The New York Times editorial board criticized President Donald Trump's nomination of Neil Gorsuch for the Supreme Court but said that Democrats should not play tit-for-tat by obstructing the confirmation process the way Republicans did with former President Barack Obama's nominee Merrick Garland last year.
The editorial admitted that Gorsuch is widely respected and, with a reliably conservative voting record, would normally be an obvious choice for a Republican president, but the Times argued that Garland was both more moderate and more qualified than Gorsuch.
It also emphasized that this is not normal times, because the GOP, in refusing to hold confirmation hearings for Garland, outrageously "discarded a constitutional duty that both parties have honored throughout American history and hobbled an entire branch of government for partisan gain."
Trump missed a great opportunity to repair some of that damage, and the Times said his "failure to choose a more moderate candidate is the latest example of his refusal to acknowledge his historic unpopularity. A wiser president faced with such circumstances would govern with humility and a respect for the views of all Americans."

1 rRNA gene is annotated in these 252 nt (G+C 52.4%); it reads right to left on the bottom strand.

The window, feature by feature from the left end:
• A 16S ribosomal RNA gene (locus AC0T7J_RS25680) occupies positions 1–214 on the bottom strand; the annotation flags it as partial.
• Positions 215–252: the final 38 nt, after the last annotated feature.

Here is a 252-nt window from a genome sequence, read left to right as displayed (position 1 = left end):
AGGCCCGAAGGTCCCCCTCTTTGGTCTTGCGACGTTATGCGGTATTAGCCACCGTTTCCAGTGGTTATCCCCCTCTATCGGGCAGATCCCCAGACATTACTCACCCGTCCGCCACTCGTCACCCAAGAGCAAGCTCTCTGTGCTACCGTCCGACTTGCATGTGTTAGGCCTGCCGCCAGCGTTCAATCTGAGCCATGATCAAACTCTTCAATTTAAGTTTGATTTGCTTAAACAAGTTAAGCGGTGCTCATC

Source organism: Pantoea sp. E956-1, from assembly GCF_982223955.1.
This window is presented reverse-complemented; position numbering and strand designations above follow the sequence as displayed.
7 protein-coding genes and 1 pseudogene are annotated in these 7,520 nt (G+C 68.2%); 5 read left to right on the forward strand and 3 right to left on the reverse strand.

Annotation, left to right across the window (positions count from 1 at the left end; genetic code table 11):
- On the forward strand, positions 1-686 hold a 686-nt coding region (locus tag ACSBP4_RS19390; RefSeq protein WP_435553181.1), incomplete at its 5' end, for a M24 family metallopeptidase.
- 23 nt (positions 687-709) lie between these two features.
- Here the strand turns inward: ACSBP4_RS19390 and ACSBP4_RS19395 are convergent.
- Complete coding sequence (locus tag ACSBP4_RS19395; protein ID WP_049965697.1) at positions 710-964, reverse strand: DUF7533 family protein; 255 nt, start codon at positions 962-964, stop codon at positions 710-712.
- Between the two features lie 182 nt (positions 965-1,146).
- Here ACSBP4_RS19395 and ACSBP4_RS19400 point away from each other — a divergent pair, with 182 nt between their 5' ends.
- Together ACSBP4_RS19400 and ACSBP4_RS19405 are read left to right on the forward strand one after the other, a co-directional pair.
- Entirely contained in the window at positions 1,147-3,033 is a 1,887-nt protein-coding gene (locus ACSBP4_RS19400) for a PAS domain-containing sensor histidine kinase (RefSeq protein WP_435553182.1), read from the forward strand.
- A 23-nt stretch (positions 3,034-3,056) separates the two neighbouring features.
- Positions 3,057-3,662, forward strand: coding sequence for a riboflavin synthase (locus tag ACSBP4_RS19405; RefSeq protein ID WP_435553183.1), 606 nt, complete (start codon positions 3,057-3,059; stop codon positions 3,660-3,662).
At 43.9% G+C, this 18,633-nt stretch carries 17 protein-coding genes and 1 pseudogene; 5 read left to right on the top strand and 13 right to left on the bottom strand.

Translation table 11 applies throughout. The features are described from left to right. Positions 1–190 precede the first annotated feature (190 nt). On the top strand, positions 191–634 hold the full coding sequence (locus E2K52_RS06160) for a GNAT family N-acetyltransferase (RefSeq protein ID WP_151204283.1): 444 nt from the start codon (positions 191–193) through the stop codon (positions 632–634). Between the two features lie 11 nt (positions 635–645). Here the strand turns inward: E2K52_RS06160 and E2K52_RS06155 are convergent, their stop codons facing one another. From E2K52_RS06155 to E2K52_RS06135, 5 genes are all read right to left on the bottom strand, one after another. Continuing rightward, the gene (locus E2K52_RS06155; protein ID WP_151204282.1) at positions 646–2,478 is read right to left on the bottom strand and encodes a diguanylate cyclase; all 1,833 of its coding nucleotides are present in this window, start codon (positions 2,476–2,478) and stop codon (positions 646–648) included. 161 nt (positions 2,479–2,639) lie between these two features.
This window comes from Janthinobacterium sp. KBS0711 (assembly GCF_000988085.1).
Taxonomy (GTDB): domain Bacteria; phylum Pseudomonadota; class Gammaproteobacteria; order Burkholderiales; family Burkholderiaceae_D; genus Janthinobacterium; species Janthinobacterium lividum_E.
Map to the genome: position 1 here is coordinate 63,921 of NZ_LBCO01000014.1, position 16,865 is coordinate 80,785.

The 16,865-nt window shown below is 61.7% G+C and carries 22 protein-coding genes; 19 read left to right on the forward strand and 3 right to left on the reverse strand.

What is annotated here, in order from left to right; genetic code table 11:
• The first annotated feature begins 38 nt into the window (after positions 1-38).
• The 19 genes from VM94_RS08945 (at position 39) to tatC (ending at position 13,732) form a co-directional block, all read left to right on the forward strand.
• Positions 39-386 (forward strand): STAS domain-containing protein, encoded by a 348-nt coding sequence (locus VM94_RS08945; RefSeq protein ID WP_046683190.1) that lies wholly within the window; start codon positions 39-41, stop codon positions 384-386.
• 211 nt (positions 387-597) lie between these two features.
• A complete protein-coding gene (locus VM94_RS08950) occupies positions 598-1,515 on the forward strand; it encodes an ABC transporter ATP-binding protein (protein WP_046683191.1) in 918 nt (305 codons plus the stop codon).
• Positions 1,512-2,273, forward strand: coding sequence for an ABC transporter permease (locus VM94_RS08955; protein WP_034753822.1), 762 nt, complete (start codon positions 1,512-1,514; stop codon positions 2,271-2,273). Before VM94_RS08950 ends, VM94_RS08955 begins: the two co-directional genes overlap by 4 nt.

The editorial board said that although "any Democratic impulse to mimic the Republican blockade by filibustering Judge Gorsuch would be understandable ... Senate Democrats should be wary of stooping to the Republicans' level."
The Times dismissed this as impractical, "especially because any such effort is likely to prove futile, since Republicans have the votes to simply eliminate the use of the filibuster against Supreme Court nominees."
Instead, the editorial said the only real weapon the Democrats have left for now is to ask him difficult questions on his views in the confirmation hearings. "Given the events of recent days, senators should press Judge Gorsuch on how he would approach constitutional questions that have already arisen out of Mr. Trump's actions as president, like his order barring refugees from seven Muslim-majority countries, or his alleged violation of the Emoluments Clause of the Constitution."
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